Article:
A suspended Lusaka magistrate, Maggie Tantameni Kunda has asked the court to refer her case to the Constitutional Court in order for it to determine whether she can be tried by a court of equal jurisdiction.

In this matter, Tantameni is jointly charged with Felix Mkandawire a court interpreter, Francis
Mphanza, a senior public prosecutor and Didie Kangwa a senior clerk of court with three counts of abuse of authority, removal of property under lawful seizure and stealing by persons in public service.

In count one, it is alleged that Tantameni and Mphanza on November 8, last year, in Lusaka being persons employed in the public service as margistrate and senior public prosecutor respectively, jointly and whilst acting together, did use the position of their respective offices to obtain property, profit or benefit for themselves or another.

In count two, it is alleged that Mkandawire, Mphanza and Kangwa on November 8, last year in Lusaka, jointly and whilst acting together knowingly and with intent to hinder or defeat the process, did conceal 34.0 kilograms of ephedrine valued at K1, 870. 000. The ephedrine was taken under the process of authority of the court of Tantameni.

And in the third count, it is alleged that Mkandawire,Mphanza, Tantameni and Kangwa between November 8, 2017 and December 30, 2017 in Lusaka, being employed in the public service as court interpreter, senior public prosecutor, magistrate and senior clerk of court respectively, jointly and whilst acting together did steal 34. 0 kilograms of ephedrine. The drug was valued at K1, 870.000 the property of Government of the Republic of Zambia which came into their possession by virtue of their employment.

And when the matter came up for plea before a Chisamba based magistrate Susan Mangalashi, Tuesday, Tantameni, through her lawyer Prosper Muyatwa, submitted that the Constitutional Court should render its opinion on whether the principal resident magistrate Kenneth Mulife, who is the complainant in this matter on behalf of the Judiciary, can allocate the case to magistrate Mangalashi, who is also a magistrate like her.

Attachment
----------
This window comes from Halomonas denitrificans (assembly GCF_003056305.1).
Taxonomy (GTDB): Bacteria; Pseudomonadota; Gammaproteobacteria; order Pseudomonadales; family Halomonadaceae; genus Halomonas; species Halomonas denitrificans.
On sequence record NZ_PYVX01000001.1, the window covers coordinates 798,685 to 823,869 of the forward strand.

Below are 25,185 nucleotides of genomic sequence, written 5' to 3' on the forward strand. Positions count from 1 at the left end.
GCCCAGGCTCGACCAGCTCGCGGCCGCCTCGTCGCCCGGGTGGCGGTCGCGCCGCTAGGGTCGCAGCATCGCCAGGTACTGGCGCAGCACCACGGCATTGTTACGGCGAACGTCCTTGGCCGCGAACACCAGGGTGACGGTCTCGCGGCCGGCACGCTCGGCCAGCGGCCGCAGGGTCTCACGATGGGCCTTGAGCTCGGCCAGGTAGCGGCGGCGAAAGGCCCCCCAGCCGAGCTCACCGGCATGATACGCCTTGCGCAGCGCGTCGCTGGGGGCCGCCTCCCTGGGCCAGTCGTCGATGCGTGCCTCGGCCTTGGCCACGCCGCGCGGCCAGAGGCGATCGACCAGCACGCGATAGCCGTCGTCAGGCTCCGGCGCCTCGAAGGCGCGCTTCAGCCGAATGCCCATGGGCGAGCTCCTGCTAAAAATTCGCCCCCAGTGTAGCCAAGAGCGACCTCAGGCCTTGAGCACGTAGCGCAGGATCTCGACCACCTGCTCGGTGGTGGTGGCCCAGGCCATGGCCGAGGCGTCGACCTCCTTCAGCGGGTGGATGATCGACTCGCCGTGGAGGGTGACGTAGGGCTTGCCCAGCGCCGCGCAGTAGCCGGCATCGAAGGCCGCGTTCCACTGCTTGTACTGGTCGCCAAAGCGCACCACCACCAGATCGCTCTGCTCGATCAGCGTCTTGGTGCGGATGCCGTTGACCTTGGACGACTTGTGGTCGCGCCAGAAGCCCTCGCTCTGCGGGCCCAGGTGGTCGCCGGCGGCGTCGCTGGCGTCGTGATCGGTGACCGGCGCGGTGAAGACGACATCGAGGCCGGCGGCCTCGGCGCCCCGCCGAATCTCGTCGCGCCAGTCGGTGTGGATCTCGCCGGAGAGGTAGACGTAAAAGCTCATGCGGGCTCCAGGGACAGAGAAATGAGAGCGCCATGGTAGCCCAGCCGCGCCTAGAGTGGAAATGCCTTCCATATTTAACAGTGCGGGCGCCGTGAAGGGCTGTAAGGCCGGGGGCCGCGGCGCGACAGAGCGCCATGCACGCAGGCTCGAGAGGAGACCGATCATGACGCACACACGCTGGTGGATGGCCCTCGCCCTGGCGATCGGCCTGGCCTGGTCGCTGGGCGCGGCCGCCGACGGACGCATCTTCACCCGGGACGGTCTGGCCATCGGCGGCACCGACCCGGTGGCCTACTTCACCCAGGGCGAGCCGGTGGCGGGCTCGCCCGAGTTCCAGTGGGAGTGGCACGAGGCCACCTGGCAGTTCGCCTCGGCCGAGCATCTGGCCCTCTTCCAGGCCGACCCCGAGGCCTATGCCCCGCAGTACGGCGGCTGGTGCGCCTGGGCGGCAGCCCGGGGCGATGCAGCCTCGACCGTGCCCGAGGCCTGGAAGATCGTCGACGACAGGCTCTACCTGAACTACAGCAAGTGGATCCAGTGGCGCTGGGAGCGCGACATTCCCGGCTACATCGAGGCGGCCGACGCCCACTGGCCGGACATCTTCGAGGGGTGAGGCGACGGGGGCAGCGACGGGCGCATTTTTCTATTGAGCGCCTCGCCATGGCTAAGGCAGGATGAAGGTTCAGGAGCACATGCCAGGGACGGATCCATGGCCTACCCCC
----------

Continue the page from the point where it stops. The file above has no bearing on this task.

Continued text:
“This honourable court has similar authority as accused number three and for this court to try A3 on matters she dwelt with during the course of her duties as a magistrate will be a gross assault to the course of justice,” he said.

Muyatwa said Mangalashi was not in a position to impartially and justiciably dispense justice to try Tantameni in the state she was in.

He added that it was a serious misdirection because her immunity must first be lifted, which process he said must be moved by the prosecution pursuant to the correct section of the law and the court of competent jurisdiction because immunity was a Constitional issue.

“As it stands A3 is a constituted magistrate who only happens to be on suspension and Section 7 of the Sub Court Act applies to her in the sense that all magistrates exercise equal jurisdiction,” he said.

And Muyatwa said the case against his client should have been disposed off through a disciplinary process because it was embarrassing to prosecute a sitting magistrate.

He hoped that the order to refer the case to the Constitutional Court could be granted so that the ends of justice could be secured.

Meanwhile, the prosecution applied to have the case adjourned to enable them respond to the submissions.

The matter has been adjourned to October 10, 2018.